What do they do?

Bind books and other publications or finish printed products by hand or machine. May set up binding and finishing machines.

Also known as:

Binder, Binder Operator, Bindery Cutter Operator, Bindery Folder Operator, Bindery Machine Operator, Bindery Operator, Bindery Technician, Bindery Worker, Book Binder, Book Finisher, Bookbinder, Case Binder Operator, Custom Bookbinder, Cutter, Folder Operator, Knife Operator, Perfect Binder Operator, Saddle Stitcher Operator, Spiral Binder Operator, Stitcher Operator

Typical Wages

Projected Growth Rate

Employment of Print Binding and Finishing Workers is projected to Decline 22 percent from 2020 to 2030

Projected Employment in VA

No Data Available
  • -22%

    Change

    Ranks #54 in job growth rate
    90

    Job Openings

    Ranks #18 in net job growth

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Education Level

Percent of workers in this field with these degrees:

  • Doctorate or Professional Degree  (<1%)
  • Master's degree  (1%)
  • Bachelor's degree  (7%)
  • Associate's degree  (5%)
  • Some college, no degree  (21%)
  • High school diploma equivalent  (48%)
  • Less than high school diploma  (17%)

People in this career often have these skills:

  • Operations Monitoring - Watching gauges, dials, or other indicators to make sure a machine is working properly.

People in this career often know a lot about:

  • Administration and Management - Knowledge of business and management principles involved in strategic planning, resource allocation, human resources modeling, leadership technique, production methods, and coordination of people and resources.
  • Production and Processing - Knowledge of raw materials, production processes, quality control, costs, and other techniques for maximizing the effective manufacture and distribution of goods.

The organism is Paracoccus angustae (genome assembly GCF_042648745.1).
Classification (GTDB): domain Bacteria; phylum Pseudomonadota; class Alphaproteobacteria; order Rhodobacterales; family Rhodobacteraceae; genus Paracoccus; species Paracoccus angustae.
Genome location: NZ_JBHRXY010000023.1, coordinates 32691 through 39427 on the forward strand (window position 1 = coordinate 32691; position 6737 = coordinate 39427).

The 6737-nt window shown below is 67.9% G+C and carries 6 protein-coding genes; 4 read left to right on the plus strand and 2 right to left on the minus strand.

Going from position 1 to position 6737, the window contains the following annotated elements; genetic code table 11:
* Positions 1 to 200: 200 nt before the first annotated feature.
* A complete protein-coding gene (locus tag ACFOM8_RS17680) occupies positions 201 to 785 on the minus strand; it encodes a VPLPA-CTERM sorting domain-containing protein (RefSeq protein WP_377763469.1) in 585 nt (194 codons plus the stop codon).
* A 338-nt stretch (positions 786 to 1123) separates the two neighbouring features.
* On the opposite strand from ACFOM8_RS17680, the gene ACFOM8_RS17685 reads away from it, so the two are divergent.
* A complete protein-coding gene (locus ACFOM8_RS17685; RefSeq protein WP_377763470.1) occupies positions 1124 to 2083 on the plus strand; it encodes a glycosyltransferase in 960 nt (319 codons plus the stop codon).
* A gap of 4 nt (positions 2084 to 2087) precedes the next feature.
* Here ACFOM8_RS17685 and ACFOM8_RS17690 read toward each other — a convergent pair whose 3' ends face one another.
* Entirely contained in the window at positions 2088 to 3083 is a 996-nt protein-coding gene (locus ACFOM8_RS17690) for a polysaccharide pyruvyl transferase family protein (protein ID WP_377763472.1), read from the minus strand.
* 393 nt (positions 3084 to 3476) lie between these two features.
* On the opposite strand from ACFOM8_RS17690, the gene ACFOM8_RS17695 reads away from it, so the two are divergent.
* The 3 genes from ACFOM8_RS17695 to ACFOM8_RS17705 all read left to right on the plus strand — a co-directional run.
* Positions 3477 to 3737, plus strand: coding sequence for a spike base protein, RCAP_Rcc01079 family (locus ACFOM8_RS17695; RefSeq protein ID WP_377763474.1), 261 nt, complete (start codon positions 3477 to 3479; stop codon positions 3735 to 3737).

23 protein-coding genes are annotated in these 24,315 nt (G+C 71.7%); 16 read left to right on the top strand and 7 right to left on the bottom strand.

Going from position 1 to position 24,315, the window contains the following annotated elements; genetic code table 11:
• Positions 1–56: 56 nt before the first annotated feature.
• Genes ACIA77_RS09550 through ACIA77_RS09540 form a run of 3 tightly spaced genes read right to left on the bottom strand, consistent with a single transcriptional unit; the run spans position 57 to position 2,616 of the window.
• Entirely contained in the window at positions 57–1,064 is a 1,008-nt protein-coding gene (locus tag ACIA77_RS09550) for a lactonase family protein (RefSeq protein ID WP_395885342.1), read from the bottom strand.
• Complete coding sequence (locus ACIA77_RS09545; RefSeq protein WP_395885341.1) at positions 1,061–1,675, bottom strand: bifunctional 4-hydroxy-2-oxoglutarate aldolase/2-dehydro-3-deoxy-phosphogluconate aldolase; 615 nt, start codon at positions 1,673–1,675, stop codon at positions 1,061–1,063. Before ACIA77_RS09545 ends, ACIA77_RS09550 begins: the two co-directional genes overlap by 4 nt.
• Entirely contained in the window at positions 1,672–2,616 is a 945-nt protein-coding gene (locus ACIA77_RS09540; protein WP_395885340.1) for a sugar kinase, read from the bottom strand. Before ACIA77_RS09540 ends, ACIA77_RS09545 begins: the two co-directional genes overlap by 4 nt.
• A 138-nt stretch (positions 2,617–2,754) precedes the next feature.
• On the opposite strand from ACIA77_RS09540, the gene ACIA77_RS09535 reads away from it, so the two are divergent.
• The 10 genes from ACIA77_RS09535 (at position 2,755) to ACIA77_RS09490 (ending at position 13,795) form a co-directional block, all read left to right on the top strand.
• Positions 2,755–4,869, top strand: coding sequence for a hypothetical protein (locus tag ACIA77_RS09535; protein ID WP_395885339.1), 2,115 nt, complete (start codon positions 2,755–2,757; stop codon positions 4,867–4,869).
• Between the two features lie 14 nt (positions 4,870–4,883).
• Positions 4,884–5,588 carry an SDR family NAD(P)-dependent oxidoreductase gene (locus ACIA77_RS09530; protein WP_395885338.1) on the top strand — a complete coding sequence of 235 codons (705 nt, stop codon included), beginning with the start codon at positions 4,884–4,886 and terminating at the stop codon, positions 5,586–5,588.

People in this career often have talent in:

  • Problem Sensitivity - The ability to tell when something is wrong or is likely to go wrong. It does not involve solving the problem, only recognizing that there is a problem.
  • Finger Dexterity - The ability to make precisely coordinated movements of the fingers of one or both hands to grasp, manipulate, or assemble very small objects.
  • Near Vision - The ability to see details at close range (within a few feet of the observer).
  • Oral Comprehension - The ability to listen to and understand information and ideas presented through spoken words and sentences.
  • Oral Expression - The ability to communicate information and ideas in speaking so others will understand.
  • Arm-Hand Steadiness - The ability to keep your hand and arm steady while moving your arm or while holding your arm and hand in one position.
  • Manual Dexterity - The ability to quickly move your hand, your hand together with your arm, or your two hands to grasp, manipulate, or assemble objects.

People in this career often do these activities:

  • Inspected printed materials or other images to verify quality.
  • Study blueprints or other instructions to determine equipment setup requirements.
  • Mount attachments or tools onto production equipment.
  • Trim excess material from workpieces.
  • Sew clothing or other articles.
  • Operate sewing equipment.
  • Watch operating equipment to detect malfunctions.
  • Mount materials or workpieces onto production equipment.
  • Record operational or production data.
  • Clean production equipment.
  • Lubricate production equipment.
  • Repair production equipment or tools.
  • Operate equipment to print images or bind printed images together.
  • Cut industrial materials in preparation for fabrication or processing.
  • Engrave designs, text, or other markings onto materials, workpieces, or products.
  • Confer with customers or designers to determine order specifications.
  • Stack finished items for further processing or shipment.
  • Package products for storage or shipment.
  • Load materials into production equipment.
  • Adjust equipment controls to regulate flow of production materials or products.
  • Instruct workers to use equipment or perform technical procedures.
  • Drill holes in parts, equipment, or materials.
  • Apply protective or decorative finishes to workpieces or products.

This page includes data from:

O*NET OnLine Career data: O*NET 28.1 Database by the U.S. Department of Labor, Employment and Training Administration (“USDOL/ETA”). Used under the CC BY 4.0 license. O*NET® is a trademark of USDOL/ETA

U.S. Bureau of Labor Statistics Logo Occupation statistics: USDOL U.S. Bureau of Labor Statistics Occupational Employment Statistics

careeronestop logo Videos: CareerOneStop, USDOL/ETA and the Minnesota Department of Employment & Economic Development

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